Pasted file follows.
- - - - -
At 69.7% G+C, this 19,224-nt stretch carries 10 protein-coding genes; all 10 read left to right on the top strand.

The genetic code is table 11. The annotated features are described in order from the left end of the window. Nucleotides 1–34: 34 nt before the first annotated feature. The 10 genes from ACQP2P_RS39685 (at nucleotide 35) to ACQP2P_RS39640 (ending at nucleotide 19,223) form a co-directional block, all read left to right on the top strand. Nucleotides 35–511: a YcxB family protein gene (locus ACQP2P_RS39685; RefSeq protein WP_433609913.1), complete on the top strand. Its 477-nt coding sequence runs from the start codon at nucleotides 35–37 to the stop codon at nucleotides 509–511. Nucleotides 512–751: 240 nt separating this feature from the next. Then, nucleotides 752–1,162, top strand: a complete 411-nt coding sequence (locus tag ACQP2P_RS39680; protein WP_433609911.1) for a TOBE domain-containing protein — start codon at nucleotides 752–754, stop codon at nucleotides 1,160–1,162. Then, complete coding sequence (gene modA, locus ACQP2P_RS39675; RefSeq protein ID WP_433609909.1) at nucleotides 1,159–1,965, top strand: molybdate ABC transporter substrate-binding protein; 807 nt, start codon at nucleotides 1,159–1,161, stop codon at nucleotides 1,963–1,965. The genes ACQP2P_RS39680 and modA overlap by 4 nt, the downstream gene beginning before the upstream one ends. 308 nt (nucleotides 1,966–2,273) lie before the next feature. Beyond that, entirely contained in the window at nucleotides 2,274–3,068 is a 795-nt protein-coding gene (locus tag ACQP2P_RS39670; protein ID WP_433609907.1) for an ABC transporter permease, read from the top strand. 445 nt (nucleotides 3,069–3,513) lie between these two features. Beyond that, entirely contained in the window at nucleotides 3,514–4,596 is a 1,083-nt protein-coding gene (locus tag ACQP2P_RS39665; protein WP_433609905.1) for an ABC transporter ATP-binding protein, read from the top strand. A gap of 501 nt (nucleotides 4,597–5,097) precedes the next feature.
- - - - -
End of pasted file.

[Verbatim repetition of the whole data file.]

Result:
At 69.7% G+C, this 19,224-nt stretch carries 10 protein-coding genes; all 10 read left to right on the top strand.

The genetic code is table 11. The annotated features are described in order from the left end of the window. Nucleotides 1–34: 34 nt before the first annotated feature. The 10 genes from ACQP2P_RS39685 (at nucleotide 35) to ACQP2P_RS39640 (ending at nucleotide 19,223) form a co-directional block, all read left to right on the top strand. Nucleotides 35–511: a YcxB family protein gene (locus ACQP2P_RS39685; RefSeq protein WP_433609913.1), complete on the top strand. Its 477-nt coding sequence runs from the start codon at nucleotides 35–37 to the stop codon at nucleotides 509–511. Nucleotides 512–751: 240 nt separating this feature from the next. Then, nucleotides 752–1,162, top strand: a complete 411-nt coding sequence (locus tag ACQP2P_RS39680; protein WP_433609911.1) for a TOBE domain-containing protein — start codon at nucleotides 752–754, stop codon at nucleotides 1,160–1,162. Then, complete coding sequence (gene modA, locus ACQP2P_RS39675; RefSeq protein ID WP_433609909.1) at nucleotides 1,159–1,965, top strand: molybdate ABC transporter substrate-binding protein; 807 nt, start codon at nucleotides 1,159–1,161, stop codon at nucleotides 1,963–1,965. The genes ACQP2P_RS39680 and modA overlap by 4 nt, the downstream gene beginning before the upstream one ends. 308 nt (nucleotides 1,966–2,273) lie before the next feature. Beyond that, entirely contained in the window at nucleotides 2,274–3,068 is a 795-nt protein-coding gene (locus tag ACQP2P_RS39670; protein ID WP_433609907.1) for an ABC transporter permease, read from the top strand. 445 nt (nucleotides 3,069–3,513) lie between these two features. Beyond that, entirely contained in the window at nucleotides 3,514–4,596 is a 1,083-nt protein-coding gene (locus tag ACQP2P_RS39665; protein WP_433609905.1) for an ABC transporter ATP-binding protein, read from the top strand. A gap of 501 nt (nucleotides 4,597–5,097) precedes the next feature.